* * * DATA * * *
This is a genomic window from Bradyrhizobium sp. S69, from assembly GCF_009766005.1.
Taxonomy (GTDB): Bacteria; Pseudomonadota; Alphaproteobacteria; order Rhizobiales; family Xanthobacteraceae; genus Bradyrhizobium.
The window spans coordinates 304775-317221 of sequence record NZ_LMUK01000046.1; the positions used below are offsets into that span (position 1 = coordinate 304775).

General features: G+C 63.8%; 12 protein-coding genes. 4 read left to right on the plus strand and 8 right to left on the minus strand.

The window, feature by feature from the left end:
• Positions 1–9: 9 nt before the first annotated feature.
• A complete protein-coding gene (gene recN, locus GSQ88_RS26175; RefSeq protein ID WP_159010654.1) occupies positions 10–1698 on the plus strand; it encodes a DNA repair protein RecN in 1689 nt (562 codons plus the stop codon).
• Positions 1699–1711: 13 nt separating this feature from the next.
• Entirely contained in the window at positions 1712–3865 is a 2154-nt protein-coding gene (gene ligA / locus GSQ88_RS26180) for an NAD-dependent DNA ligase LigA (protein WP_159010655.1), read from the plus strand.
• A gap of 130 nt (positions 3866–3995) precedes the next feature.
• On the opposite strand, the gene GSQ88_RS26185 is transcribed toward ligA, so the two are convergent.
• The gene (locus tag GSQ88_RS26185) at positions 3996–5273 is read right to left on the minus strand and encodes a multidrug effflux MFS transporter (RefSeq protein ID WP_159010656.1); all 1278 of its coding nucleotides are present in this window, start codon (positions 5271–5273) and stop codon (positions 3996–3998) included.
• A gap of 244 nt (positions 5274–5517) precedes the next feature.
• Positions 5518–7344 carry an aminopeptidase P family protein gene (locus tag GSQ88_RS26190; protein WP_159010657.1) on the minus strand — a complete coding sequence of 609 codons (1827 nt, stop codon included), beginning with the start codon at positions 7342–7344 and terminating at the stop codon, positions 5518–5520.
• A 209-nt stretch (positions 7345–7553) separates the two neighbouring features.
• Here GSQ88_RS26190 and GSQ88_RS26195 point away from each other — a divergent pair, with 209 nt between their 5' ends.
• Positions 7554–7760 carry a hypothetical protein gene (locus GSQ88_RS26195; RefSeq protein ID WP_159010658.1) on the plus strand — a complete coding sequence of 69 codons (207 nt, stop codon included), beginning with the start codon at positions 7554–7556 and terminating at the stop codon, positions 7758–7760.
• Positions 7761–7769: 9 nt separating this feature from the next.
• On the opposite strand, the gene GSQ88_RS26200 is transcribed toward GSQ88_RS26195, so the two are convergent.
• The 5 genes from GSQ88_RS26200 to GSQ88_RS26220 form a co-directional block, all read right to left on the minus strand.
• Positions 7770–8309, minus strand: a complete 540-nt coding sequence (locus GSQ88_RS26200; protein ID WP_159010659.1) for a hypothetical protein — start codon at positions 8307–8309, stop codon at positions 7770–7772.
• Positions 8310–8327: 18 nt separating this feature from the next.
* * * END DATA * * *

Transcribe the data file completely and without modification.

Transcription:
This is a genomic window from Bradyrhizobium sp. S69, from assembly GCF_009766005.1.
Taxonomy (GTDB): Bacteria; Pseudomonadota; Alphaproteobacteria; order Rhizobiales; family Xanthobacteraceae; genus Bradyrhizobium.
The window spans coordinates 304775-317221 of sequence record NZ_LMUK01000046.1; the positions used below are offsets into that span (position 1 = coordinate 304775).

General features: G+C 63.8%; 12 protein-coding genes. 4 read left to right on the plus strand and 8 right to left on the minus strand.

The window, feature by feature from the left end:
• Positions 1–9: 9 nt before the first annotated feature.
• A complete protein-coding gene (gene recN, locus GSQ88_RS26175; RefSeq protein ID WP_159010654.1) occupies positions 10–1698 on the plus strand; it encodes a DNA repair protein RecN in 1689 nt (562 codons plus the stop codon).
• Positions 1699–1711: 13 nt separating this feature from the next.
• Entirely contained in the window at positions 1712–3865 is a 2154-nt protein-coding gene (gene ligA / locus GSQ88_RS26180) for an NAD-dependent DNA ligase LigA (protein WP_159010655.1), read from the plus strand.
• A gap of 130 nt (positions 3866–3995) precedes the next feature.
• On the opposite strand, the gene GSQ88_RS26185 is transcribed toward ligA, so the two are convergent.
• The gene (locus tag GSQ88_RS26185) at positions 3996–5273 is read right to left on the minus strand and encodes a multidrug effflux MFS transporter (RefSeq protein ID WP_159010656.1); all 1278 of its coding nucleotides are present in this window, start codon (positions 5271–5273) and stop codon (positions 3996–3998) included.
• A gap of 244 nt (positions 5274–5517) precedes the next feature.
• Positions 5518–7344 carry an aminopeptidase P family protein gene (locus tag GSQ88_RS26190; protein WP_159010657.1) on the minus strand — a complete coding sequence of 609 codons (1827 nt, stop codon included), beginning with the start codon at positions 7342–7344 and terminating at the stop codon, positions 5518–5520.
• A 209-nt stretch (positions 7345–7553) separates the two neighbouring features.
• Here GSQ88_RS26190 and GSQ88_RS26195 point away from each other — a divergent pair, with 209 nt between their 5' ends.
• Positions 7554–7760 carry a hypothetical protein gene (locus GSQ88_RS26195; RefSeq protein ID WP_159010658.1) on the plus strand — a complete coding sequence of 69 codons (207 nt, stop codon included), beginning with the start codon at positions 7554–7556 and terminating at the stop codon, positions 7758–7760.
• Positions 7761–7769: 9 nt separating this feature from the next.
• On the opposite strand, the gene GSQ88_RS26200 is transcribed toward GSQ88_RS26195, so the two are convergent.
• The 5 genes from GSQ88_RS26200 to GSQ88_RS26220 form a co-directional block, all read right to left on the minus strand.
• Positions 7770–8309, minus strand: a complete 540-nt coding sequence (locus GSQ88_RS26200; protein ID WP_159010659.1) for a hypothetical protein — start codon at positions 8307–8309, stop codon at positions 7770–7772.
• Positions 8310–8327: 18 nt separating this feature from the next.